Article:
There’s been some long-awaited good news for International Business Machines (NYSE:IBM) stock of late. Its earnings have been better. The company’s acquisition of Red Hat closed last month. And International Business Machines stock has rallied, with the IBM stock price touching a 10-month high late last month.
But that rally came after IBM stock, in December, hit its lowest levels since the financial crisis.
And the long-term performance of IBM stock remains sharply disappointing. IBM stock price is down by one-third from its highs. Even with dividends, the owners of International Business Machines stock are down 10%+ over the past five years.
So IBM certainly isn’t out of the woods, particularly after a sharp pullback of IBM stock price in the last week. IBM has some good attributes, but even with Red Hat, its long-term issue remains.
Specifically, IBM simply needs to start driving consistent growth. Until that happens, IBM stock will likely be “dead money” or worse.
The Red Hat Deal
The acquisition of Red Hat, which closed on July 9, makes some sense for IBM. As the company detailed in an investor briefing on Friday, Red Hat fits in nicely with IBM’s existing product set.
The tie-up creates a potential leader in the “hybrid cloud,” which marries the Linux open source operating system with IBM’s existing Public Cloud and OpenShift offerings. That combination ostensibly makes IBM a real competitor to the likes of Amazon.com (NASDAQ:AMZN) and Microsoft (NASDAQ:MSFT), who have tremendously grown their cloud businesses.
IBM can benefit from cross-selling by recruiting Red Hat’s customers to its hybrid cloud business and pushing Red Hat’s products to its existing customers. Strategically, the acquisition seems like a smart move.
But IBM paid a whopping $34 billion for Red Hat. The market wasn’t necessarily thrilled about that price: the IBM stock price actually fell on news of the deal. (To be fair, markets were tumbling in late October, when the deal was announced. It’s possible the reaction would have been different if the stock market had been in a more bullish phase.)
During Friday’s update, IBM didn’t exactly predict a massive earnings boost any time soon. Red Hat will lower the company’s 2019 earnings per share by an estimated $1.20, though about 90% of the hit won’t affect the company’s cash flow. But the interest on the debt required to fund the deal completely offsets its contribution to IBM’s cash flow.
In 2021, IBM is expecting Red Hat to raise its free cash flow by $1 billion. Given that IBM paid $34 billion for the company, it clearly needs consistent, steady growth from Red Hat going forward to justify the purchase price. At the least, right now, Red Hat’s performance alone doesn’t seem like enough to make the deal a game-changer for IBM or for International Business Machines stock.
How IBM Can Raise IBM Stock Price
Instead, for IBM’s performance to meaningfully rebound, its legacy business has to get back to growth. At least based on what we know, the Red Hat deal looks decent, but it was hardly a steal.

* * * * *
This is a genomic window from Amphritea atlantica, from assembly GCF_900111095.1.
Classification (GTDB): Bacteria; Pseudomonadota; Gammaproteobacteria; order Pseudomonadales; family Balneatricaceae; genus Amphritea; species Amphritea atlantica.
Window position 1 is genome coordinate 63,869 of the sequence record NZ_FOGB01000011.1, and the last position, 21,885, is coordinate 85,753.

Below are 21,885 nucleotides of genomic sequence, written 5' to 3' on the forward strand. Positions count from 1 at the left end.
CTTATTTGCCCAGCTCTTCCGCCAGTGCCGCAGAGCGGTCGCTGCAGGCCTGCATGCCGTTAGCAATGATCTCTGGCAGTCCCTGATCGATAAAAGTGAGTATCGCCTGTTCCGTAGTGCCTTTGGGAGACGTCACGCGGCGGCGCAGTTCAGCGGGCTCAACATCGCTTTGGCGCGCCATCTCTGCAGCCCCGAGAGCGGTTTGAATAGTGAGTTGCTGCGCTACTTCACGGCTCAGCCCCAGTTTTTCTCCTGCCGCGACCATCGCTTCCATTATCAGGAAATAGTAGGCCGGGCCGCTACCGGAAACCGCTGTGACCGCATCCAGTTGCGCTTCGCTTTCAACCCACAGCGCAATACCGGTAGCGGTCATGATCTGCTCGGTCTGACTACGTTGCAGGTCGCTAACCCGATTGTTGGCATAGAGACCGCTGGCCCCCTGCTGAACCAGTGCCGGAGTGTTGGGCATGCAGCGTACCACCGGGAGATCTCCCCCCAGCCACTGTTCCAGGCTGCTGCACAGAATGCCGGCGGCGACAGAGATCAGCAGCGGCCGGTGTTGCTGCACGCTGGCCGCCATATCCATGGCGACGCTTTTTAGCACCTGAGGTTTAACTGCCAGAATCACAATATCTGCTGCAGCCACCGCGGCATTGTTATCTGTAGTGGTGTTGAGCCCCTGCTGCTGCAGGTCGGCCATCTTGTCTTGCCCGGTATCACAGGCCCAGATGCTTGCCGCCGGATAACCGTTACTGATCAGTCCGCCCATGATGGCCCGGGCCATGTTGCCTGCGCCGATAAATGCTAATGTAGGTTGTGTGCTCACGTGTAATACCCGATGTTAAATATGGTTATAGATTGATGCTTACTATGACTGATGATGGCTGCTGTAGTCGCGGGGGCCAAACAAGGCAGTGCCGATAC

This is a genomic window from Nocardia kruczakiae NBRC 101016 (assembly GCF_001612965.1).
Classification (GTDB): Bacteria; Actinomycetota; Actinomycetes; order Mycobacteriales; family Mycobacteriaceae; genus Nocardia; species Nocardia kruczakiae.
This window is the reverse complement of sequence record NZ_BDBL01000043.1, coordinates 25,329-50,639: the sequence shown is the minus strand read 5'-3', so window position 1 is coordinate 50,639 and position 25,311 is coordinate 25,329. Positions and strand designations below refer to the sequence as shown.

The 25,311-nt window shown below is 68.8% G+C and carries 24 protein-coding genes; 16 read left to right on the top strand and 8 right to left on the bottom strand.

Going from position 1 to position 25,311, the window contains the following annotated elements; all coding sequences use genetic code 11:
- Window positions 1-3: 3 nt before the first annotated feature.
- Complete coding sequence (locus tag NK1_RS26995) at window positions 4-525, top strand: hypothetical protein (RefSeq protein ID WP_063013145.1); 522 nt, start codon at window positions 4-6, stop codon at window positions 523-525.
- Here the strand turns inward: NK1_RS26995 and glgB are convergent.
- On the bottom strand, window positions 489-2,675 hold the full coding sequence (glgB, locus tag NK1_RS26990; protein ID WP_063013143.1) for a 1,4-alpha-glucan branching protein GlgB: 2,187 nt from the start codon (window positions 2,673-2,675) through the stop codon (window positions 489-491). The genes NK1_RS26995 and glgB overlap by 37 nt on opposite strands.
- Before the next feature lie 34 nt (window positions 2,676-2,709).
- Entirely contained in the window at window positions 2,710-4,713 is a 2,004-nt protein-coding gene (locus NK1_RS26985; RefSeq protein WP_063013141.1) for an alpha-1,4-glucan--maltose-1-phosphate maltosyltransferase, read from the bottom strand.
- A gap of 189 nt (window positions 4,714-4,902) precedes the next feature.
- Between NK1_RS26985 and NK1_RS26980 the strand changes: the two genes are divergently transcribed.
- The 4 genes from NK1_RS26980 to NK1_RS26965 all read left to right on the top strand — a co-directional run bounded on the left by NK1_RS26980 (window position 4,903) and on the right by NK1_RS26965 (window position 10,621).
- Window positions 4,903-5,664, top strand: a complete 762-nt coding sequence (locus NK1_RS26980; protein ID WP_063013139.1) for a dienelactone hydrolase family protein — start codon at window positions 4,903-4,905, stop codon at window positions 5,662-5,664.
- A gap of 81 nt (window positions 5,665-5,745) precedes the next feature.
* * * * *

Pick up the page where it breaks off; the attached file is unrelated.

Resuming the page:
That characterization can change dramatically if Red Hat’s presence in the IBM portfolio can boost other areas of IBM’s business.
But those other areas continue to be a problem. IBM’s top line famously declined year-over-year for 23 consecutive quarters before its revenue rose YoY in the final quarter of 2017. But after two more quarters with positive top-line growth, the company has returned to its old ways: its revenue has declined YoY in each of the last four quarters, by an average of 3.6%.
That needs to change for IBM stock to even hold the gains it’s made this year (IBM stock price has climbed roughly 24% so far in 2019). And it’s going to be tough.
From a profit perspective, Watson, the company’s artificial intelligence venture, still seems like a disappointment. The mainframe business has boosted IBM recently, but IBM’s management admitted on its Q2 conference call that the mainframe upturn was coming to an end. New products will have to help on that front.
More broadly, IBM’s multi-year turnaround simply doesn’t appear to be all that successful yet. There’s been some progress, but IBM is posting declining sales at a time when many, if not most, of its end markets are growing. Red Hat alone can’t fix that problem.
The Case for IBM
With IBM stock price back at $140, it’s still tough to get too excited about International Business Machines stock. The recent decline has created a more favorable entry point. So does a 4.3% dividend yield – though IBM’s higher debt load post-Red Hat does raise the risk that the dividend will be lowered. (Don’t forget that seemingly safe dividend payers like Kraft Heinz (NASDAQ:KHC) and Anheuser-Busch InBev (NYSE:BUD) have made surprising dividend cuts after their recent acquisitions.)
An underlying change in IBM’s old businesses, maybe with some help from Red Hat, can change the trajectory of IBM stock. If IBM can become a real competitor in the cloud and use Red Hat to change its perception among customers and investors, IBM stock price can rise significantly.
But that “if” has been the case for most of this decade, and over the past ten years, the IBM stock price has gained a, total of 17%. Red Hat alone won’t change that, even if it can help around the margins.
As of this writing, Vince Martin has no positions in any securities mentioned.